For content producers, the first consideration is security. Is the content secure? Can I be assured that only my corporation can access the material? Is the data encrypted?
Consider access speed. What bandwidth connectivity is needed to the cloud? Who pays for and maintains that link? Is it secure?
Reliability is key. What is the provider’s reputation? How long has the company provided professional services, and who are their customers? What “if” the company went out of business or was sued? What happens to your content?
These are crucial questions a content owner answers before handing off valuable media to another company for storage. Once a content owner enters into such an arrangement, he is no longer in control of that content. You are trusting someone else to store, manage and return your livelihood to you.
A brief word about optical. It is a reliable technology. Data stored on an optical disk may last 100 years. Optical costs more than tape. Optical storage solutions are less common than tape-based solutions. Optical may be a good solution in certain applications, but because it has a smaller user footprint, it may not have the long-term technology support that both disk and tape enjoy. That said, nothing beats optical for longevity.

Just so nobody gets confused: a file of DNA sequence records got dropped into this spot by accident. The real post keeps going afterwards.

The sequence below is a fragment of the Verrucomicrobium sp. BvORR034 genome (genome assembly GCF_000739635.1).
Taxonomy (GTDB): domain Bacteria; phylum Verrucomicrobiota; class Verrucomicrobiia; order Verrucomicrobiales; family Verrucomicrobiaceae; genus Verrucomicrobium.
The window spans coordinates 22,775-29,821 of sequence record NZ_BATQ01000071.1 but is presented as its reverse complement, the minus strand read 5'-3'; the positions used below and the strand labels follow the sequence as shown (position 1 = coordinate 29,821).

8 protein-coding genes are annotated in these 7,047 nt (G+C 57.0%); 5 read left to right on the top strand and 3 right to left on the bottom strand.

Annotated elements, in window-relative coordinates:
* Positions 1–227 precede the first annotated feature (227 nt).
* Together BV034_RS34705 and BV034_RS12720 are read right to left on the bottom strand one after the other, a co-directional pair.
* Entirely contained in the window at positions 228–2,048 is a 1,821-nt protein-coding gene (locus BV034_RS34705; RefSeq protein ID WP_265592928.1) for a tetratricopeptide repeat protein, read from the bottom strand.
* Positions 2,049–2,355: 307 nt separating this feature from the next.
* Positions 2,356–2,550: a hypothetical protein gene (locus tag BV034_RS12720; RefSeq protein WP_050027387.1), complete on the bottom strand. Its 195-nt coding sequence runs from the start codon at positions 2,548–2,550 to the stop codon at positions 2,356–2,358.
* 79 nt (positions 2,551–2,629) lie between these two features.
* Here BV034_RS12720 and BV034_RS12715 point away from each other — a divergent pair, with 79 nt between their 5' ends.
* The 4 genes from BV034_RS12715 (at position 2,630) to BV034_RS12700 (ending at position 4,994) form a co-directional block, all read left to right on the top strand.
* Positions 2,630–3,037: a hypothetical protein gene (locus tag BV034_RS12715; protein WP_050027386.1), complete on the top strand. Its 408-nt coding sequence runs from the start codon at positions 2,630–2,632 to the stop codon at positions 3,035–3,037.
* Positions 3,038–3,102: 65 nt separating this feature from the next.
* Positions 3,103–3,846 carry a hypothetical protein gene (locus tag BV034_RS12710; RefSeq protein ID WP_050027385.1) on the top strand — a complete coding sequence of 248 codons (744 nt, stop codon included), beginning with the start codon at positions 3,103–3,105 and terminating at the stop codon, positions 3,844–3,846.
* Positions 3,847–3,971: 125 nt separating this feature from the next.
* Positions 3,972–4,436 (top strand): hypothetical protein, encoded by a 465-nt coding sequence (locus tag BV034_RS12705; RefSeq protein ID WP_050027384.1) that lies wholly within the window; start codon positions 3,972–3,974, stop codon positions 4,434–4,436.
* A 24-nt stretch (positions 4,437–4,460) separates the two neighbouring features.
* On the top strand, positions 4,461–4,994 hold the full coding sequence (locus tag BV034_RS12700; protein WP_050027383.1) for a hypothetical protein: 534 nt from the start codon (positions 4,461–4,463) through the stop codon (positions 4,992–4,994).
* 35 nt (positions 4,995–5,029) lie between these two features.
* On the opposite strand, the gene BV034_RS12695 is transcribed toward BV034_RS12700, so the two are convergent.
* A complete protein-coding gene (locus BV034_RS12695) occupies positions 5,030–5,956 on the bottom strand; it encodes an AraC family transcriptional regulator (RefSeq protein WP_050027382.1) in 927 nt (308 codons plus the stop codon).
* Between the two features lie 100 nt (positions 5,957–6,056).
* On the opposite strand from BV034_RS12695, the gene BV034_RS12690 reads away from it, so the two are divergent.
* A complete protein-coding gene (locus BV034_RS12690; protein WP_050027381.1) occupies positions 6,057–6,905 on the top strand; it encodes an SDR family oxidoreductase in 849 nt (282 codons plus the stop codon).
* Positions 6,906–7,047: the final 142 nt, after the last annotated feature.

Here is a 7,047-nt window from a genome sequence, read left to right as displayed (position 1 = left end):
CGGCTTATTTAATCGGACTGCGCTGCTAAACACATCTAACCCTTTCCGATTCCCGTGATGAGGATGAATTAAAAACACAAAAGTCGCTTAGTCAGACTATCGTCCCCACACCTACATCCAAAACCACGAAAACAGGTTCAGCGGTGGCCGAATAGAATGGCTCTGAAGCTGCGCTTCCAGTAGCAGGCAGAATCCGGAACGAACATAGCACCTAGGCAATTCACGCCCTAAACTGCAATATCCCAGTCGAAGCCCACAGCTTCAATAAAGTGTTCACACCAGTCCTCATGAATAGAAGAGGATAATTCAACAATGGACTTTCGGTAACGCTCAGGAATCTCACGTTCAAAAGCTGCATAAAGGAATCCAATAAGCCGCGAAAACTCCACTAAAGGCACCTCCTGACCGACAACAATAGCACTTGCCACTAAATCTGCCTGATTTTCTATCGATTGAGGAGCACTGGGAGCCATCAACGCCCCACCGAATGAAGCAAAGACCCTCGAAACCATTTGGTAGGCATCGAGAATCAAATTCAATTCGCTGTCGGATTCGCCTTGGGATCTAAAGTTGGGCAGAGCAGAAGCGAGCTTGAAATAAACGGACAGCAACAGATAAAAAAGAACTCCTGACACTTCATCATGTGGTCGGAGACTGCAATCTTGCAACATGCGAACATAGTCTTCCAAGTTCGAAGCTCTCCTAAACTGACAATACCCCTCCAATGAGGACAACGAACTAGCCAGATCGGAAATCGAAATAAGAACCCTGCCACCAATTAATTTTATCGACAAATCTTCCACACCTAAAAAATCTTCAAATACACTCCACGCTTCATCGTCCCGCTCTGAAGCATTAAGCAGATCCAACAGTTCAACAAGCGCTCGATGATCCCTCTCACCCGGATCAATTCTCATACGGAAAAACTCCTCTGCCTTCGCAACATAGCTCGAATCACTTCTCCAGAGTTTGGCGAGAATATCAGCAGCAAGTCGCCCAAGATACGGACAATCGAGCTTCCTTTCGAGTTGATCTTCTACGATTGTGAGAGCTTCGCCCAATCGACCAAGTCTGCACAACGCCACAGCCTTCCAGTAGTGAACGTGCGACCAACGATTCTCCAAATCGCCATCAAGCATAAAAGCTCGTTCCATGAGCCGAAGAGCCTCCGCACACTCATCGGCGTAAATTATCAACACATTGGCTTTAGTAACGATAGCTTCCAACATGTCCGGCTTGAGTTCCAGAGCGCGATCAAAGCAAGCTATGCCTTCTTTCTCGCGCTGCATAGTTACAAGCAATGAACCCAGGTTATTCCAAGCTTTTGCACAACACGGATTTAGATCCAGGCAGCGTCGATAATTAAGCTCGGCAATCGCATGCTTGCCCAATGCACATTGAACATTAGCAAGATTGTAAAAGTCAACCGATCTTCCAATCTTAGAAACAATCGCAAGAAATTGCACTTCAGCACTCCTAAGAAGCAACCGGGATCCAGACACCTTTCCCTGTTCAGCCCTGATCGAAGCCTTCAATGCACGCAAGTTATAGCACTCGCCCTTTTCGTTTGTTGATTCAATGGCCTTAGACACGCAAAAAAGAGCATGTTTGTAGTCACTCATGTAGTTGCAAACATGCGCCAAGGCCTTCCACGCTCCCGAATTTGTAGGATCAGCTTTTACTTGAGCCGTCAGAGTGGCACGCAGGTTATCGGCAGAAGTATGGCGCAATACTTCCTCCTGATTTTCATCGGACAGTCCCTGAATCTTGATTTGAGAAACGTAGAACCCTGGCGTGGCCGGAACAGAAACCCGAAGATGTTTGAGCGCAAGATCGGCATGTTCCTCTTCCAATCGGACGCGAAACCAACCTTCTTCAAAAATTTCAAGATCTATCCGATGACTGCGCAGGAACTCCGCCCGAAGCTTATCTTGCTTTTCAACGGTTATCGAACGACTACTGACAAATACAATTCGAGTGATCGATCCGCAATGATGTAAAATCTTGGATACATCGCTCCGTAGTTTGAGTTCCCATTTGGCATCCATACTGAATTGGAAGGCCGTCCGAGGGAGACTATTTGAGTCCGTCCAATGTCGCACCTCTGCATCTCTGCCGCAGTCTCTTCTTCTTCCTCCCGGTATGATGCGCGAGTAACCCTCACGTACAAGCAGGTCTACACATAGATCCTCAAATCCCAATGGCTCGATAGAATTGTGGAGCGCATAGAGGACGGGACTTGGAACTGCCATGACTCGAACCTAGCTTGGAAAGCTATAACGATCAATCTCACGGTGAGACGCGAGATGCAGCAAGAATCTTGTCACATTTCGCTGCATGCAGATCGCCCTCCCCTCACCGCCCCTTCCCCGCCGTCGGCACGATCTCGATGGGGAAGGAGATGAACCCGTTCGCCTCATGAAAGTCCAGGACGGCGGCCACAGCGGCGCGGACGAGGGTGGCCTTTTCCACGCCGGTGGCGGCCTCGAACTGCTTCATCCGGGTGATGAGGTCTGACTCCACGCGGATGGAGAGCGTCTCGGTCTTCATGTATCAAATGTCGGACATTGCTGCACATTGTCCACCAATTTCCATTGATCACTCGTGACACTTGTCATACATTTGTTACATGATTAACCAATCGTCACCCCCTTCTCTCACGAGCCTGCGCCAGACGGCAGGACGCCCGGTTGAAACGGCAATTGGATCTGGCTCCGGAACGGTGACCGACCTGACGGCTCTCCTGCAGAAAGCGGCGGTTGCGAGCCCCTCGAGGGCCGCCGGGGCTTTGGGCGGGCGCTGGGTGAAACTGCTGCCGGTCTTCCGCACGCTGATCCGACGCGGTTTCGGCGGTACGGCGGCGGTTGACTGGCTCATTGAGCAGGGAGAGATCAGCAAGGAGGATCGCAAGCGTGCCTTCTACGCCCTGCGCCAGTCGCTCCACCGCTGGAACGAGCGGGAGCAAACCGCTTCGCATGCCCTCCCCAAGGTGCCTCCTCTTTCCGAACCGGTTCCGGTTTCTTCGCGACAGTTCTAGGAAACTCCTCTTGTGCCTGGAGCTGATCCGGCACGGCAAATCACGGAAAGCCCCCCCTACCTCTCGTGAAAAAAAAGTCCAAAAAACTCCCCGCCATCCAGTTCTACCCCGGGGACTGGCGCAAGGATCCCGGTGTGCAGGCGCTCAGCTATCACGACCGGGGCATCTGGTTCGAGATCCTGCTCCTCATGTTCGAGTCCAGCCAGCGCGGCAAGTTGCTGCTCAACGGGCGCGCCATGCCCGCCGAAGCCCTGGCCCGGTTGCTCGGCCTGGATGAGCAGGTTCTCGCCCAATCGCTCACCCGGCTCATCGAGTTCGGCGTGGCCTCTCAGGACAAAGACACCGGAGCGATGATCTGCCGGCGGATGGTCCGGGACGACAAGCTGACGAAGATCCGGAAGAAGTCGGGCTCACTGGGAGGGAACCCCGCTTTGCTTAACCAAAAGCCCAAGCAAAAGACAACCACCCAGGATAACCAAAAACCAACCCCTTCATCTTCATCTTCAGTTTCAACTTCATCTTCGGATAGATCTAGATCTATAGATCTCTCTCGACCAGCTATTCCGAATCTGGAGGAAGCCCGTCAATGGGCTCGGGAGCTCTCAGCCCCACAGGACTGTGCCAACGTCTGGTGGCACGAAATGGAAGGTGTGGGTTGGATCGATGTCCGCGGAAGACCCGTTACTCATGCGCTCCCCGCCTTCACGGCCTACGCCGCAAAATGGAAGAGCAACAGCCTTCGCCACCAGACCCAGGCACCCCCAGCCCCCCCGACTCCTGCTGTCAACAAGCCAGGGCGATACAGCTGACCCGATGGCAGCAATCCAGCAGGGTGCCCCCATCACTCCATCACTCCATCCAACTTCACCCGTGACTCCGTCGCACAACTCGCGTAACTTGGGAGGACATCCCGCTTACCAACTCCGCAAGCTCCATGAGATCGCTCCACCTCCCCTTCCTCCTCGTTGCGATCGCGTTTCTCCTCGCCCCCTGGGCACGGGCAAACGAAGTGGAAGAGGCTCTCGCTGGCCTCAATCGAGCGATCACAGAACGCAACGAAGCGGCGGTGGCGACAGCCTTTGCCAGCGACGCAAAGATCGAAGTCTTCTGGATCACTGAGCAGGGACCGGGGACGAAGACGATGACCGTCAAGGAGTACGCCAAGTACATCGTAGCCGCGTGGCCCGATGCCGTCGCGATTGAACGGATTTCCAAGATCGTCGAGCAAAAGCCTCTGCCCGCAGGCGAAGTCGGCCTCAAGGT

Selecting a solution
Now it’s time to pick a solution. Will it be tape, optical, online or spinning disk?
Keep current production media on spinning disk. The solution could be a production video server or a set of networked NAS or SAN disks. The benefits include:
• reliable operation;
• fast access;
• commodity products (less expensive); and
• it's easily upgradeable.
Move less used material to slower disks such as SATA drives. Benefits include:
• reliable operation;
• lower cost drives; and
• it's easily networked.
Move historical content to an off-site or in-house tape or optical archive. Benefits include:
• high-density storage in a small footprint;
• lower power costs;
• large industry support; and
• long-lived storage media.
For more information on selecting archive and storage systems see these Broadcast Engineering articles: